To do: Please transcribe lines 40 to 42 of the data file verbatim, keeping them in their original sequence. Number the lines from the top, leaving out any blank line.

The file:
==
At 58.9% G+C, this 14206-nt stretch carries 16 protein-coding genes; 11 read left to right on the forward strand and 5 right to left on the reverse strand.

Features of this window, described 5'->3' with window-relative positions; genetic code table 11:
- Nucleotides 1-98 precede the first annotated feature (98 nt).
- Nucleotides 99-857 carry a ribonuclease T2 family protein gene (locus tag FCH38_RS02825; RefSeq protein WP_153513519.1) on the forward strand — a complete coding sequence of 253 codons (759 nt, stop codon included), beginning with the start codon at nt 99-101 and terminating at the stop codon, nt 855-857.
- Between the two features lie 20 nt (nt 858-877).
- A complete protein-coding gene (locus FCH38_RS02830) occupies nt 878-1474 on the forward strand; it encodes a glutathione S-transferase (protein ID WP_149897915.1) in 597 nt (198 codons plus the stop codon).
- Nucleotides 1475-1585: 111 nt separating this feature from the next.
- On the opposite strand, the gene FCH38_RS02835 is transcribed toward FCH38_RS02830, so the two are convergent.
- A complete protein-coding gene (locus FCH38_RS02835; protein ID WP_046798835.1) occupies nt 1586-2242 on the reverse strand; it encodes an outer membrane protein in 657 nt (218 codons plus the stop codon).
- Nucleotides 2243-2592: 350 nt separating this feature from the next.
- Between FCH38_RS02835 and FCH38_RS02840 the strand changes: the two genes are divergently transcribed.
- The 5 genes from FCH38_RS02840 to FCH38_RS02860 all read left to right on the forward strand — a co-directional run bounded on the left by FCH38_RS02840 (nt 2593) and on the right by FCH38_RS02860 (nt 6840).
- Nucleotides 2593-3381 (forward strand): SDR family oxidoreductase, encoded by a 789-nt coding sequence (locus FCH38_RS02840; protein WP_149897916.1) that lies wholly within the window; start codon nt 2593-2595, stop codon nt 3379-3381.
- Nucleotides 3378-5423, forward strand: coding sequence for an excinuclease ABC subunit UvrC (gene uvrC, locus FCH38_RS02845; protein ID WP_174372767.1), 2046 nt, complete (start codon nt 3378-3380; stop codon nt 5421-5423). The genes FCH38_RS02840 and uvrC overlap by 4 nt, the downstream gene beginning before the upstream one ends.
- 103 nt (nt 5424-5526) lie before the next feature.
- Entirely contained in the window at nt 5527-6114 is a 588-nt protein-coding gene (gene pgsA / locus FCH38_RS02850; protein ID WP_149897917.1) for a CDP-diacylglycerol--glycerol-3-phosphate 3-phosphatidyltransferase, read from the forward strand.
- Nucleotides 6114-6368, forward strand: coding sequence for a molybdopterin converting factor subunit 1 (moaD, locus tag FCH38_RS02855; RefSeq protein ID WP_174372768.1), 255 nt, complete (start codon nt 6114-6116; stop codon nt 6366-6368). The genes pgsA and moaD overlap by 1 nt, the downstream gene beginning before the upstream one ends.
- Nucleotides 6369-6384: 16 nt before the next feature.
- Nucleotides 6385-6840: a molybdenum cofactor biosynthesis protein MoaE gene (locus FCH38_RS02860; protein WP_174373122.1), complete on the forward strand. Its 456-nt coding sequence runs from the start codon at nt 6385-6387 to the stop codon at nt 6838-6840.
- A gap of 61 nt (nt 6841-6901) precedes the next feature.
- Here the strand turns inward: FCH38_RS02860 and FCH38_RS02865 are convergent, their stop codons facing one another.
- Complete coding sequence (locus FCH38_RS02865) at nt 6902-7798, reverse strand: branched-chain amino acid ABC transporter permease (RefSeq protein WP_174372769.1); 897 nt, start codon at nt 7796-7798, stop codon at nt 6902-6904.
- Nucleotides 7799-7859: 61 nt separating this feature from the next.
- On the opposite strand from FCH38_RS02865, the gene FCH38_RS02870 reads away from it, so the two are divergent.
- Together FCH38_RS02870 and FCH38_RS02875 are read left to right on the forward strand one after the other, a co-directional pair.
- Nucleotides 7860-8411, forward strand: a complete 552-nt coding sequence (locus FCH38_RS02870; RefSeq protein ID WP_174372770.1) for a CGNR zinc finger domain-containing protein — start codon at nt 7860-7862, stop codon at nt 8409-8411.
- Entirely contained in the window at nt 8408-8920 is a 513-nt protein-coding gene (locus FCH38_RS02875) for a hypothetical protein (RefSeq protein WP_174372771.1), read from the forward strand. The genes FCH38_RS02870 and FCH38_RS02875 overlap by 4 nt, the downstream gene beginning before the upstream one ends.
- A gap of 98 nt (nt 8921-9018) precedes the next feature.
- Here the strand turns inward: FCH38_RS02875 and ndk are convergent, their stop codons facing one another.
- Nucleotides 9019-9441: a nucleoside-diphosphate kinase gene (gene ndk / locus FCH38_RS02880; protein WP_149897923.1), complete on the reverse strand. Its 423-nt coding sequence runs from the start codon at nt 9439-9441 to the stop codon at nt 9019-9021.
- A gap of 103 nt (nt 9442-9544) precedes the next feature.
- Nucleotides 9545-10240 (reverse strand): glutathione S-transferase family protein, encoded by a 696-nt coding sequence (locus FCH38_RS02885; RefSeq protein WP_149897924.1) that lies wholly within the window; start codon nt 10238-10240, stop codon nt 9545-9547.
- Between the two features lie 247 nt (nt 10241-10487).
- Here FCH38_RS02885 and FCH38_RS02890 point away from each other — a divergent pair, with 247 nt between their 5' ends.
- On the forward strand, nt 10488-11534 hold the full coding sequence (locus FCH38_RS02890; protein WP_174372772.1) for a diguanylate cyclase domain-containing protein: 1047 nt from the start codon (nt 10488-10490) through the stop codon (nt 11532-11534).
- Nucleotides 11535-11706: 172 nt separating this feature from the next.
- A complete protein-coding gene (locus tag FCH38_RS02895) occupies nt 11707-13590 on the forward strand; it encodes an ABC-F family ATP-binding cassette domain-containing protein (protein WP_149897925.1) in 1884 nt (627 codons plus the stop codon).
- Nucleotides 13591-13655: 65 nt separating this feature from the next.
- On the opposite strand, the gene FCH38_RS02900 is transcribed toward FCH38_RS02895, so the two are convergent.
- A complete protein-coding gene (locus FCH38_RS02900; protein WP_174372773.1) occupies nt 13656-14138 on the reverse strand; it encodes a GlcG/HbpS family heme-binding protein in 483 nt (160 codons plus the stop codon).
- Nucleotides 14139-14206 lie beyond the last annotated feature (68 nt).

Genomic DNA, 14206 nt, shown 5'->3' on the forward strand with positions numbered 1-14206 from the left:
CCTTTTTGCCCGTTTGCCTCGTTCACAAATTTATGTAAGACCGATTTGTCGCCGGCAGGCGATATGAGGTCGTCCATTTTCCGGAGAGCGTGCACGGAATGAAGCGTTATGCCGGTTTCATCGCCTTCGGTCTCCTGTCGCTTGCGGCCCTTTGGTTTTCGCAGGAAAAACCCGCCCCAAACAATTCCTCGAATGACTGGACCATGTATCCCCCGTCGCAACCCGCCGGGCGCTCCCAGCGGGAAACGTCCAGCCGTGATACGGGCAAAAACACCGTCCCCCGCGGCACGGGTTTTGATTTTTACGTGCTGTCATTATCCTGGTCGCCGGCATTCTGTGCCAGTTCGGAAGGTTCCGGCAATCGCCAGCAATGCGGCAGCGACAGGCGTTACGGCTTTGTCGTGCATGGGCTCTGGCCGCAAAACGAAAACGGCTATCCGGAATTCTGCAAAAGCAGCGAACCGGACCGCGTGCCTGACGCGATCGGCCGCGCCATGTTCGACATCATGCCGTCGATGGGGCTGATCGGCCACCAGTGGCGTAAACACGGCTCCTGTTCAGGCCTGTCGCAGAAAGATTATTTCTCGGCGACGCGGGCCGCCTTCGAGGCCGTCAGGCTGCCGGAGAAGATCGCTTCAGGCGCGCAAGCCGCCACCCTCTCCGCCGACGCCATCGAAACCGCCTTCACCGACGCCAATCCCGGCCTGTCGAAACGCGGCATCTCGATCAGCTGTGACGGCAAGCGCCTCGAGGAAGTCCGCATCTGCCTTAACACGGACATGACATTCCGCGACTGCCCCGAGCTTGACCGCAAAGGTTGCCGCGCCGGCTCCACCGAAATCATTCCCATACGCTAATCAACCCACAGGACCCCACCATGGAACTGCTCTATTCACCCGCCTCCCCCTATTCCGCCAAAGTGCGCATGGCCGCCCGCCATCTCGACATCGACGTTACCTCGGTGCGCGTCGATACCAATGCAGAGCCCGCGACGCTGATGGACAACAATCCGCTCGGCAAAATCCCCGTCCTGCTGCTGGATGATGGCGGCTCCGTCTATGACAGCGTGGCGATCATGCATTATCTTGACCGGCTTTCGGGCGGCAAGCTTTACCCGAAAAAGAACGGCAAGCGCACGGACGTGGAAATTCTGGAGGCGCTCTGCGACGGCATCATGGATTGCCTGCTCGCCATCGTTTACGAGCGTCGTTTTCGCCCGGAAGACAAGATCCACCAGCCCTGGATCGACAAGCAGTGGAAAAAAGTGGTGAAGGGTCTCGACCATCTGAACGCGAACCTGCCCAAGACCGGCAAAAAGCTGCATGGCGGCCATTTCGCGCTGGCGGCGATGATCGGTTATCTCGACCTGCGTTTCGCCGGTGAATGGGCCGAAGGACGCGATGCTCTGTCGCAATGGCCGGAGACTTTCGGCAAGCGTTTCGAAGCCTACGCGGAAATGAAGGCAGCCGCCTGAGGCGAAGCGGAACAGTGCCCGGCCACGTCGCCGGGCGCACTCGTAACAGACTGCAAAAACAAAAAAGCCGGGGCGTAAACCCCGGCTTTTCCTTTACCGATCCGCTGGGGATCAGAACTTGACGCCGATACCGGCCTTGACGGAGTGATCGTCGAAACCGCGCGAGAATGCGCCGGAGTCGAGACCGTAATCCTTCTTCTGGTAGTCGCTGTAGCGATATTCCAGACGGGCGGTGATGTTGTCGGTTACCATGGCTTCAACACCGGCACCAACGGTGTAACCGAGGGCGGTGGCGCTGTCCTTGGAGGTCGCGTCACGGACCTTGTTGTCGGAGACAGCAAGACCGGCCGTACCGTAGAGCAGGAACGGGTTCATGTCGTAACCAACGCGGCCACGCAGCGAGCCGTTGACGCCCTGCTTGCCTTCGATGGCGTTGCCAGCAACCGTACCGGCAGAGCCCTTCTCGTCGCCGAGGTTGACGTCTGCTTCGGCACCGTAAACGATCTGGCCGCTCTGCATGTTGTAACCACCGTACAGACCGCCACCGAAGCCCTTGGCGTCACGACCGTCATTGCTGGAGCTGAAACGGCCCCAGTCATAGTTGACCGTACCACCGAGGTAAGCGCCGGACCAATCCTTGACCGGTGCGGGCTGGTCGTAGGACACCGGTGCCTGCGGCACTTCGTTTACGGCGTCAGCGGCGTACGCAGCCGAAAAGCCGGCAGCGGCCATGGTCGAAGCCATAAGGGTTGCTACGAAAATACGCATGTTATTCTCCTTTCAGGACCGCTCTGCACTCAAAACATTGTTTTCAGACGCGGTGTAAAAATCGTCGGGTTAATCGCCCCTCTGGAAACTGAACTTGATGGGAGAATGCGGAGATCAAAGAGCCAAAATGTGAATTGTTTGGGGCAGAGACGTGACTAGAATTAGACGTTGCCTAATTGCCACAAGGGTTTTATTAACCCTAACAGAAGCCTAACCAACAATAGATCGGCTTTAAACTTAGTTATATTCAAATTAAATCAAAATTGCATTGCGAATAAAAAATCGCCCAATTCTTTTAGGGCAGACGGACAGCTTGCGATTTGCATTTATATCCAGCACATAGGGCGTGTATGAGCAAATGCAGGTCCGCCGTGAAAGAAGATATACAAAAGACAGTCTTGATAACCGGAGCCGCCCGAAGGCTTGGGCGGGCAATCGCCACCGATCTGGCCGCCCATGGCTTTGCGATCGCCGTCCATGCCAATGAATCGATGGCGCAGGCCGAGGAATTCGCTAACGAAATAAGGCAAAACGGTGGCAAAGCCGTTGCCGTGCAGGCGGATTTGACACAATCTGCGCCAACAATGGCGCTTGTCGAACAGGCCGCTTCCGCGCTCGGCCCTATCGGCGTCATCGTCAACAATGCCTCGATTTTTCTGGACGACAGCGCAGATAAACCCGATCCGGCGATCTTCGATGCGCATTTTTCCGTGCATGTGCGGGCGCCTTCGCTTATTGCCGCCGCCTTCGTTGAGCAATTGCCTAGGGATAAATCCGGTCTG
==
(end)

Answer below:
- A complete protein-coding gene (locus FCH38_RS02900; protein WP_174372773.1) occupies nt 13656-14138 on the reverse strand; it encodes a GlcG/HbpS family heme-binding protein in 483 nt (160 codons plus the stop codon).
- Nucleotides 14139-14206 lie beyond the last annotated feature (68 nt).

Genomic DNA, 14206 nt, shown 5'->3' on the forward strand with positions numbered 1-14206 from the left: